+    s->cchip.misc |= 1 << (cpu + 4);
+    cpu_interrupt(s->cchip.cpu[cpu], CPU_INTERRUPT_TIMER);
+}
+
 PCIBus *typhoon_init(ram_addr_t ram_size, qemu_irq *p_rtc_irq,
                      CPUState *cpus[4], pci_map_irq_fn sys_map_irq)
 {
@@ -692,6 +702,7 @@  PCIBus *typhoon_init(ram_addr_t ram_size, qemu_irq *p_rtc_irq,
     PCIHostState *p;
     TyphoonState *s;
     PCIBus *b;
+    int i;
 
     dev = qdev_create(NULL, "typhoon-pcihost");
     qdev_init_nofail(dev);
@@ -700,7 +711,15 @@  PCIBus *typhoon_init(ram_addr_t ram_size, qemu_irq *p_rtc_irq,
     s = container_of(p, TyphoonState, host);
 
     /* Remember the CPUs so that we can deliver interrupts to them.  */
-    memcpy(s->cchip.cpu, cpus, 4 * sizeof(CPUState *));
+    for (i = 0; i < 4; i++) {
+        CPUState *env = cpus[i];
+        s->cchip.cpu[i] = env;
+        if (env) {
+            env->alarm_timer = qemu_new_timer_ns(rtc_clock,
+                                                 typhoon_alarm_timer,
+                                                 (void *)((uintptr_t)s + i));
+        }
+    }
 
     *p_rtc_irq = *qemu_allocate_irqs(typhoon_set_timer_irq, s, 1);
 
diff --git a/target-alpha/cpu.h b/target-alpha/cpu.h
index c2e7bb3..9d61d45 100644
--- a/target-alpha/cpu.h
+++ b/target-alpha/cpu.h
@@ -265,6 +265,10 @@  struct CPUAlphaState {
     uint64_t scratch[24];
 #endif
 
+    /* This alarm doesn't exist in real hardware; we wish it did.  */
+    struct QEMUTimer *alarm_timer;
+    uint64_t alarm_expire;
+
 #if TARGET_LONG_BITS > HOST_LONG_BITS
     /* temporary fixed-point registers
      * used to emulate 64 bits target on 32 bits hosts
diff --git a/target-alpha/helper.h b/target-alpha/helper.h
index c352c24..b693cee 100644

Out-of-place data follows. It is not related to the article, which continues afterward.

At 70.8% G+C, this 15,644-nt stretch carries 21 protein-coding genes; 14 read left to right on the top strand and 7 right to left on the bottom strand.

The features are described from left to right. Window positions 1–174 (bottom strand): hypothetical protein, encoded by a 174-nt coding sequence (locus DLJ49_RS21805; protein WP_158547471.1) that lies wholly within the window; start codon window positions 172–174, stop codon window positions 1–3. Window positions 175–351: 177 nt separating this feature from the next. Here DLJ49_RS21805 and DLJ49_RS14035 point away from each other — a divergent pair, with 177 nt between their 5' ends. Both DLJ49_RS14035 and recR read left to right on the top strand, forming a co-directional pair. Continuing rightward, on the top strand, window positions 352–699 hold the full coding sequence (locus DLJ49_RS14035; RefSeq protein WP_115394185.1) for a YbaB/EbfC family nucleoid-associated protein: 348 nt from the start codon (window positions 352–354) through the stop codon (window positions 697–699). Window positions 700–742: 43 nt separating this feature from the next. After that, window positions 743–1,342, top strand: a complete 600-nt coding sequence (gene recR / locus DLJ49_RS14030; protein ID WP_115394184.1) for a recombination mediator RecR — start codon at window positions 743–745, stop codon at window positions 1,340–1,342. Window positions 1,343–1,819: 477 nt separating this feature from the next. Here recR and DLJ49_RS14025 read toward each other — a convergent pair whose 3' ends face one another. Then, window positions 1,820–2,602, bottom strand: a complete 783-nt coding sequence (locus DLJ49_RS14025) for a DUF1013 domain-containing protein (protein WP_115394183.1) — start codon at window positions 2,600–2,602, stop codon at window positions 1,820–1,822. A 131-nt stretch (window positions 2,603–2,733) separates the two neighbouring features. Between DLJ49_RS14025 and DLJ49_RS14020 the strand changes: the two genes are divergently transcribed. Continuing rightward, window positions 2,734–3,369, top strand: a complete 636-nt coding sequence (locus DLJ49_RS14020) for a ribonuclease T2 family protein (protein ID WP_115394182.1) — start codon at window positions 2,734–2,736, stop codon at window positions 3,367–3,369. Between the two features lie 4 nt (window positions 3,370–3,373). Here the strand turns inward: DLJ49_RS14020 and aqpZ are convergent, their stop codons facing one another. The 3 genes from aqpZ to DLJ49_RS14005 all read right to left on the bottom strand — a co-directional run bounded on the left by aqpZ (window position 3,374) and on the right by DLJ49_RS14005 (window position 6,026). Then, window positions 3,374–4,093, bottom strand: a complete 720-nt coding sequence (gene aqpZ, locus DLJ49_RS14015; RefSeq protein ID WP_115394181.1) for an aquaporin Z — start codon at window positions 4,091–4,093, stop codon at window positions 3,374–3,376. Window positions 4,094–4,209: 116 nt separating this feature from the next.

--- a/target-alpha/helper.h
+++ b/target-alpha/helper.h
@@ -113,7 +113,11 @@  DEF_HELPER_2(stq_c_phys, i64, i64, i64)
 
 DEF_HELPER_FLAGS_0(tbia, TCG_CALL_CONST, void)
 DEF_HELPER_FLAGS_1(tbis, TCG_CALL_CONST, void, i64)
+
 DEF_HELPER_1(halt, void, i64);
+
+DEF_HELPER_FLAGS_0(get_time, TCG_CALL_CONST, i64)
+DEF_HELPER_FLAGS_1(set_alarm, TCG_CALL_CONST, void, i64)
 #endif
 
 #include "def-helper.h"
diff --git a/target-alpha/op_helper.c b/target-alpha/op_helper.c
index db5b9e7..6832163 100644
--- a/target-alpha/op_helper.c
+++ b/target-alpha/op_helper.c
@@ -1228,6 +1228,21 @@  void helper_halt(uint64_t restart)
         qemu_system_shutdown_request();
     }
 }
+
+uint64_t helper_get_time(void)
+{
+    return qemu_get_clock_ns(rtc_clock);
+}
+
+void helper_set_alarm(uint64_t expire)
+{
+    if (expire) {
+        env->alarm_expire = expire;
+        qemu_mod_timer(env->alarm_timer, expire);
+    } else {
+        qemu_del_timer(env->alarm_timer);
+    }
+}
 #endif
 
 /*****************************************************************************/
diff --git a/target-alpha/translate.c b/target-alpha/translate.c
index 842f915..37f2f20 100644
--- a/target-alpha/translate.c
+++ b/target-alpha/translate.c
@@ -1590,6 +1590,9 @@  static int cpu_pr_data(int pr)
         return offsetof(CPUAlphaState, shadow[pr - 32]);
     case 40 ... 63:
         return offsetof(CPUAlphaState, scratch[pr - 40]);
+
+    case 251:
+        return offsetof(CPUAlphaState, alarm_expire);
     }
     return 0;
 }
@@ -1604,6 +1607,12 @@  static void gen_mfpr(int ra, int regno)
         return;
     }
 
+    if (regno == 250) {
+        /* WALL_TIME */
+        gen_helper_get_time(cpu_ir[ra]);
+        return;
+    }
+
     /* The basic registers are data only, and unknown registers
        are read-zero, write-ignore.  */
     if (data == 0) {
@@ -1650,6 +1659,11 @@  static ExitStatus gen_mtpr(DisasContext *ctx, int rb, int regno)
         gen_helper_halt(tmp);
         return EXIT_PC_STALE;
 
+    case 251:
+        /* ALARM */
+        gen_helper_set_alarm(tmp);
+        break;
+
     default:
         /* The basic registers are data only, and unknown registers
            are read-zero, write-ignore.  */